Commodities Corner: More than half of the gas stations in Wilmington, N.C., are out of fuel

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Markets/commodities reporter

Four states in the path of Hurricane Florence continue to experience shortages of gasoline, with more than half the stations in Wilmington, N.C., without fuel after Hurricane Florence made landfall on the coast of the Carolinas Friday, GasBuddy said.

Just over 56% of gas stations in Wilmington, and nearly 52% in the Greenville-New Bern-Washington, N.C., area were without fuel as of late Friday morning Eastern time, according to live updates from fuel-price tracker GasBuddy. North Carolina was indeed the hardest hit in terms of station outages, but South Carolina, Virginia and Georgia also saw some stations run short of fuel supplies.

See: live updates from GasBuddy on gasoline outages

The outages “paint a much more challenging situation that I would not have necessarily expected,” Patrick DeHaan, senior petroleum analyst at fuel-price tracker GasBuddy, told MarketWatch on Friday.

The percentage loss in Wilmington is comparable to what some cities in Florida saw with Hurricane Irma in 2017, he said. At that time, the city with the highest percentage of stations at one point reached 71% in Gainesville.

“I would not have expected to see a number over 50% for any area during Florence, but it highlights the large number of [evacuations],” said DeHaan.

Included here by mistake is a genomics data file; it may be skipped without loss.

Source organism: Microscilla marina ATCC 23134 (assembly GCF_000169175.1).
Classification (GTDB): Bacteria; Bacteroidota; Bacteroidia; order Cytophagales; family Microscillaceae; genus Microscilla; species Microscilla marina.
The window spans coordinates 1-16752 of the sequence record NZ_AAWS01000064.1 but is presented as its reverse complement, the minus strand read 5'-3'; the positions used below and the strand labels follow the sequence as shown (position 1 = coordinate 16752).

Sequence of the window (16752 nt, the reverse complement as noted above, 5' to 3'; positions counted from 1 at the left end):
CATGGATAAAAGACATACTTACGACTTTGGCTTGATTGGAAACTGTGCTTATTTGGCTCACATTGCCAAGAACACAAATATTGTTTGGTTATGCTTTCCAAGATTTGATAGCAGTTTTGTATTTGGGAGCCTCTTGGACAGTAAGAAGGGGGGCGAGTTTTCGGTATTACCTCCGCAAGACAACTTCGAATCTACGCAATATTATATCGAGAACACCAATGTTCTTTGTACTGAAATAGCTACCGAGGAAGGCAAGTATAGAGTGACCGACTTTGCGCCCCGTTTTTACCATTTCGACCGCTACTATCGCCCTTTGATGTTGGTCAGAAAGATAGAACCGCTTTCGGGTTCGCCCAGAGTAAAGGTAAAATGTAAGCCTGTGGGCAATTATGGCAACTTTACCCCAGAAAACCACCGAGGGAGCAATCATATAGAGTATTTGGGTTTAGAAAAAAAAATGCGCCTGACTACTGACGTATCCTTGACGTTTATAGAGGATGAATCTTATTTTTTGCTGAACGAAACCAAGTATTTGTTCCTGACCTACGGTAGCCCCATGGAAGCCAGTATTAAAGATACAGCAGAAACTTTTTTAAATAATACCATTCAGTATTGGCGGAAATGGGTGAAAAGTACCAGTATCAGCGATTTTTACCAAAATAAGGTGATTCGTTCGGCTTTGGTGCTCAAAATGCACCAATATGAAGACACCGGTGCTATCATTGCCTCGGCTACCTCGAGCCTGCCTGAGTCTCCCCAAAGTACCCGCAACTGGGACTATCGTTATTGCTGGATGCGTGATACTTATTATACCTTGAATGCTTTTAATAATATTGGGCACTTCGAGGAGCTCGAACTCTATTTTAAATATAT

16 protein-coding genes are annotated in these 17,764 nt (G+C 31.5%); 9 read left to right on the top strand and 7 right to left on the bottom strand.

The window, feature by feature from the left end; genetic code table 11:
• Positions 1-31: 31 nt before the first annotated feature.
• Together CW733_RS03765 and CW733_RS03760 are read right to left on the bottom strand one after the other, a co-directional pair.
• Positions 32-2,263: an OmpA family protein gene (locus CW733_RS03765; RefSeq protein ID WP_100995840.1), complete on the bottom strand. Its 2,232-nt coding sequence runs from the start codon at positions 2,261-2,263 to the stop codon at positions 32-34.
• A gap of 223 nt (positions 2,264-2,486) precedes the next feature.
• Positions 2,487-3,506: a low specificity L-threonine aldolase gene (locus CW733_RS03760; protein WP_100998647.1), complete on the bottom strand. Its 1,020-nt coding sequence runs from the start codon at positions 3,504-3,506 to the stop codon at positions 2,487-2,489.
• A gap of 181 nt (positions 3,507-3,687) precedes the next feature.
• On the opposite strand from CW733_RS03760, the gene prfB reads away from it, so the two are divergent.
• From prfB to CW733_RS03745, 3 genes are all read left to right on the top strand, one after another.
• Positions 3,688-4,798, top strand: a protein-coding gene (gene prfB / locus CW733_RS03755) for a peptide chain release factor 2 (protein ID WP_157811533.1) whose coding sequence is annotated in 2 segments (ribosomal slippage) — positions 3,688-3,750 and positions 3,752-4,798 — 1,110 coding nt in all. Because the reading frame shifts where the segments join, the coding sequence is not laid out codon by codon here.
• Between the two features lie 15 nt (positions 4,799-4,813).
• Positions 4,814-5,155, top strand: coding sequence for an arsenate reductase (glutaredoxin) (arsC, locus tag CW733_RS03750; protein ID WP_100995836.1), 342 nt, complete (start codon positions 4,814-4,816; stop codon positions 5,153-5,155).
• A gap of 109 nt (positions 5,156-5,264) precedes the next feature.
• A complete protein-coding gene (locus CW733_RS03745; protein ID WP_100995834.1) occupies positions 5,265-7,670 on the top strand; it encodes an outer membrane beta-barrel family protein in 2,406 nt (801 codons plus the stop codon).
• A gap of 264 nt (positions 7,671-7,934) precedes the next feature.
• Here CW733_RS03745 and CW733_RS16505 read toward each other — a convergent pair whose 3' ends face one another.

The average national price for regular unleaded gas, however, was at $2.857 a gallon Friday morning, little changed from Thursday’s average of $2.856 and up about half a cent from last week’s average of $2.852, GasBuddy reported. In North Carolina, the average price was at $2.684, up 1.7 cents from Thursday’s average.

“Gasoline availability has been a headache, but the good news is that supply has remained healthy,” said DeHaan.

“There is one potential concern,” and that is the Colonial Pipeline, DeHaan told MarketWatch. The pipeline carries gasoline, diesel fuel, home heating oil, jet fuel and fuels for the military. It runs from Houston through 11 other states, including the Carolinas, before ending at Linden, N.J.

“There’s enough possibility” for a pipeline disruption and if the pipeline goes offline, that could delay North Carolina, South Carolina and Virginia from returning to normal, DeHaan said. But “with Florence weakening, we may get lucky with lower odds of an issue.” The National Weather Service downgraded Florence to a Category 1 storm Friday morning as the storm made landfall.

Less demand destruction would be “life may resume faster, putting more pressure on supply than expected,” DeHaan said. “I still would not classify any price movements as large—just minor at best.”

And while it is a bit too early to speculate, DeHaan said he couldn’t imagine a rise any larger than five to 10 cents a gallon in the immediate South Carolina, North Carolina and Virginia areas—”and even that’s unlikely.”

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